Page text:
Background & Aims Crohn’s disease (CD) can develop in any region of the gastrointestinal tract, including the stomach. The etiology and pathogenesis of Crohn’s gastritis are poorly understood, treatment approaches are limited, and there are not many suitable animal models for study. We characterized the features and mechanisms of chronic gastritis in SAMP1/YitFc (SAMP) mice, a spontaneous model of CD-like ileitis, along with possible therapeutic approaches. Methods Stomachs from specific pathogen-free and germ-free SAMP and AKR mice (controls) were evaluated histologically; the presence of Helicobacter spp. was tested in fecal pellets by PCR analysis. In vivo gastric permeability was quantified by fractional excretion of sucrose and epithelial tight junction protein expression was measured by quantitative reverse transcription PCR analysis. The effects of a proton pump inhibitor (PPI) or corticosteroids were measured and the ability of pathogenic immune cells to mediate gastritis was assessed in adoptive transfer experiments. Results SAMP mice developed Helicobacter-negative gastritis, characterized by aggregates of mononuclear cells, diffuse accumulation of neutrophils, and disruption of epithelial architecture; SAMP mice also had increased in gastric permeability compared with controls, without alterations in expression of tight junction proteins. The gastritis and associated permeability defect observed in SAMP mice were independent of bacterial colonization and reduced by administration of corticosteroids but not a PPI. CD4+ T cells isolated from draining mesenteric lymph nodes of SAMP mice were sufficient to induce gastritis in recipient SCID mice. Conclusions In SAMP mice, gastritis develops spontaneously and has many features of CD-like ileitis. These mice are a useful model to study Helicobacter-negative, immune-mediated Crohn’s gastritis. PMID:21704001

  20. Assessment of p21, p53 expression, and Ki-67 proliferative activities in the gastric mucosa of children with Helicobacter pylori gastritis.

    PubMed

    Saf, Coskun; Gulcan, Enver Mahir; Ozkan, Ferda; Cobanoglu Saf, Seyhan Perihan; Vitrinel, Ayca

    2015-02-01

    Helicobacter pylori that is generally acquired in childhood and infects the gastric mucosa is considered to be responsible for many pathobiological changes that are linked to the pathogenesis of gastric cancer. Although the majority of studies on the subject have been carried out in adults, there are a limited number of studies on children that reflect the early period of infection and may be of greater significance. We aimed to determine the role of H. pylori infection and/or gastritis in several histopathological changes, p53, p21, and cell proliferation-associated Ki-67 antigen expression in the gastric mucosa. We studied 60 patients with a mean age of 7.5 ± 4.5 years at referral. On the basis of endoscopic appearance and the evaluation of the gastric antral specimens, the patients were divided into three groups: patients without gastritis, patients with H. pylori-positive gastritis, and patients with H. pylori-negative gastritis. To determine the expression of p53, Ki-67, and p21 in gastric biopsy specimens, immunohistochemical stains were performed. The incidence of neutrophil activity, which was one of our histopathologic parameters, was significantly higher in the H. pylori-positive gastritis group than the other two groups. The presence of lymphoid aggregate was more frequent in H. pylori ± gastritis groups than the nongastritis group. p53 expression was found to be significantly higher in the H. pylori-positive gastritis group than the nongastritis group. Ki-67 and p21 expressions were significantly more frequent in the H. pylori-positive gastritis group than the other two groups. When we evaluated the density of H. pylori, as the density of bacteria increases, we found that the expressions of p53, p21, and Ki-67 increased significantly. Expression of the studied precancerous markers in significant amounts indicates the importance of childhood H. pylori infection in the constitution of gastric cancer in adulthood.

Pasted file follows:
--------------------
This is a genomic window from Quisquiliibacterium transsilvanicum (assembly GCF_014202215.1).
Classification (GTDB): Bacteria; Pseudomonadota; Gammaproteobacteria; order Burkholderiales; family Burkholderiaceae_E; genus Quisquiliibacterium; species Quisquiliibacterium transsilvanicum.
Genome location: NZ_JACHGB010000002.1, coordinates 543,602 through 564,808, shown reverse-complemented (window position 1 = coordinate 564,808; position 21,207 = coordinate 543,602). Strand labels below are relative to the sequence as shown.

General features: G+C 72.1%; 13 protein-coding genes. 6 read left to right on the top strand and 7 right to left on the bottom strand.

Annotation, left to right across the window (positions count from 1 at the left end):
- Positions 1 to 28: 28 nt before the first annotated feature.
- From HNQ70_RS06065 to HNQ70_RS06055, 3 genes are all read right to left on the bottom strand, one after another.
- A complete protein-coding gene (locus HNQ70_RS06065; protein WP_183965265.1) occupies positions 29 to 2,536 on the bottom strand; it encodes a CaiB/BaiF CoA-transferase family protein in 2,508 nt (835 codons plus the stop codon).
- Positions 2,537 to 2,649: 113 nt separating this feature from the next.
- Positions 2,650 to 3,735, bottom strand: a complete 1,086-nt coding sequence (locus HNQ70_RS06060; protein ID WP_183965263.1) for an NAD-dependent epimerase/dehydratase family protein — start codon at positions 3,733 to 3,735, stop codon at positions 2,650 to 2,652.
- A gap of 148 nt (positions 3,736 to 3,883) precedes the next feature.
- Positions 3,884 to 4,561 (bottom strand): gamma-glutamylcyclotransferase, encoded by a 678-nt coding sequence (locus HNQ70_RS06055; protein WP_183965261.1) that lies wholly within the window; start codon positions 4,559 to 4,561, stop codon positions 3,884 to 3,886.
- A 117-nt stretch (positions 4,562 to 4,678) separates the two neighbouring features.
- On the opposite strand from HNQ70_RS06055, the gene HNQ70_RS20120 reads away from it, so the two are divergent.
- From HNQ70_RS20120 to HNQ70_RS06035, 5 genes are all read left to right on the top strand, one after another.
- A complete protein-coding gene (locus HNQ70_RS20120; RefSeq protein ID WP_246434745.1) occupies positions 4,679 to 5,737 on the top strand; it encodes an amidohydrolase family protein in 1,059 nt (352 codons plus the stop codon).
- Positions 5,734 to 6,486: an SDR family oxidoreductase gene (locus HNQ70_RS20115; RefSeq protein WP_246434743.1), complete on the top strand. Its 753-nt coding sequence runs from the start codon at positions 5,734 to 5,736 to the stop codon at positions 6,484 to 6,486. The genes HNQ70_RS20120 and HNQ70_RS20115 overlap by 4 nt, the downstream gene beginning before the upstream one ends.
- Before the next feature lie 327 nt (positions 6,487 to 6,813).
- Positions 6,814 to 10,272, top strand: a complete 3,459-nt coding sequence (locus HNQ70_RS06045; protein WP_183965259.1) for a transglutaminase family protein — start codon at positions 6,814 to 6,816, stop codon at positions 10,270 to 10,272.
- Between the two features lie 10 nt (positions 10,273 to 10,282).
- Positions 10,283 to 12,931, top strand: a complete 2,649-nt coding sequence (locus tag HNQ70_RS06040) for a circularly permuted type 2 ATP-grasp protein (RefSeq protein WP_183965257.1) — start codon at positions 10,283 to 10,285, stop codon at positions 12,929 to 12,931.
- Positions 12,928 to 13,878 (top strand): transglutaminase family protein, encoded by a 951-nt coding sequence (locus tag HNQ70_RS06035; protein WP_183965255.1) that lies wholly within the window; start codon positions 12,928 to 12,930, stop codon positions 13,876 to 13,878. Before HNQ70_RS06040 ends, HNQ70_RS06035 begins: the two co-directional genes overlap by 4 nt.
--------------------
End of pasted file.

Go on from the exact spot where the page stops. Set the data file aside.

1. Patient-Staff Interactions and Mental Health in Chronic Dialysis Patients

    ERIC Educational Resources Information Center

    Swartz, Richard D.; Perry, Erica; Brown, Stephanie; Swartz, June; Vinokur, Amiram

    2008-01-01

    Chronic dialysis imposes ongoing stress on patients and staff and engenders recurring contact and long-term relationships. Thus, chronic dialysis units are opportune settings in which to investigate the impact of patients' relationships with staff on patient well-being. The authors designed the present study to examine the degree to which…

  2. CONVENTIONAL VIDEOENDOSCOPY CAN IDENTIFY HELICOBACTER PYLORI GASTRITIS?

    PubMed

    Gomes, Alexandre; Skare, Thelma Larocca; Prestes, Manoel Alberto; Costa, Maiza da Silva; Petisco, Roberta Dombroski; Ramos, Gabriela Piovezani